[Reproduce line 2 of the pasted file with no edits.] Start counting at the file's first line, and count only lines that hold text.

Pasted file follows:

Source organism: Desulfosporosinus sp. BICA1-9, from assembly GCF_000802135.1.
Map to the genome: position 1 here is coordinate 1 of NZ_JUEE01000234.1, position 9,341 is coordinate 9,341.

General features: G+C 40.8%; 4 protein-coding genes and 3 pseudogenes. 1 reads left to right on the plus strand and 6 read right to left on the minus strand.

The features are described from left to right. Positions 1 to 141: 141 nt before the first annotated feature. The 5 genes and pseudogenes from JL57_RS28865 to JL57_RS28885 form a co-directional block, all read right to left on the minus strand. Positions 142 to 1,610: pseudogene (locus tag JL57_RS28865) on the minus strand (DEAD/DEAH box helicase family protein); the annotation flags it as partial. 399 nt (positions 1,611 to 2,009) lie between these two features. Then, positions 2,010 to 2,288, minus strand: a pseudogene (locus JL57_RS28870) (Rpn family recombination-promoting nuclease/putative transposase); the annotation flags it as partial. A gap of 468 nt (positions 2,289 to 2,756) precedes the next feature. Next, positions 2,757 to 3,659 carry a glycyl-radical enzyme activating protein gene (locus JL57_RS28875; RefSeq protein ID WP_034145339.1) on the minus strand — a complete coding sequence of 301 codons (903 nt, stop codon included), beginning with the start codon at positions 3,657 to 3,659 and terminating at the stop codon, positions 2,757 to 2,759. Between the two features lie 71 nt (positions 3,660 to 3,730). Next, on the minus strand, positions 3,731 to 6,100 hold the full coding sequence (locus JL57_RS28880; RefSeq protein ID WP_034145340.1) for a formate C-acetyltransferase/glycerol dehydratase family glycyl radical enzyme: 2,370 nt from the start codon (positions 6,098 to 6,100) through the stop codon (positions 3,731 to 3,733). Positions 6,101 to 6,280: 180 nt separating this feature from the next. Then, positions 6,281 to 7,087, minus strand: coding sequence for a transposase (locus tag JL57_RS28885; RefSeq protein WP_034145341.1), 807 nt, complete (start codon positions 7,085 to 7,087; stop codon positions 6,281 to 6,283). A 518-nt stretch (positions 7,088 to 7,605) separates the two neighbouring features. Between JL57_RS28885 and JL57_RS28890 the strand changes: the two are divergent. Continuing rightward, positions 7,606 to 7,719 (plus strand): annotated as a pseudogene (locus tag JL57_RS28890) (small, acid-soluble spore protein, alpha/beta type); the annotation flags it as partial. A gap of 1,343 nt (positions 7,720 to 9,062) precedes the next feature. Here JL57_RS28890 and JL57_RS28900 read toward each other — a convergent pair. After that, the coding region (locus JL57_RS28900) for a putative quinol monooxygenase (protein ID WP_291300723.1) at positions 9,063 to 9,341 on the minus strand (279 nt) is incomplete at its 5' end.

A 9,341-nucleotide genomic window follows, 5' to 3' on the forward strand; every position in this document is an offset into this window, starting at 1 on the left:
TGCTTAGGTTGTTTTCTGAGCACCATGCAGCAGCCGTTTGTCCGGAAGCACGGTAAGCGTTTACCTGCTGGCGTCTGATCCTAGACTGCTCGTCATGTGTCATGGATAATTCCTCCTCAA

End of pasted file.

Map to the genome: position 1 here is coordinate 1 of NZ_JUEE01000234.1, position 9,341 is coordinate 9,341.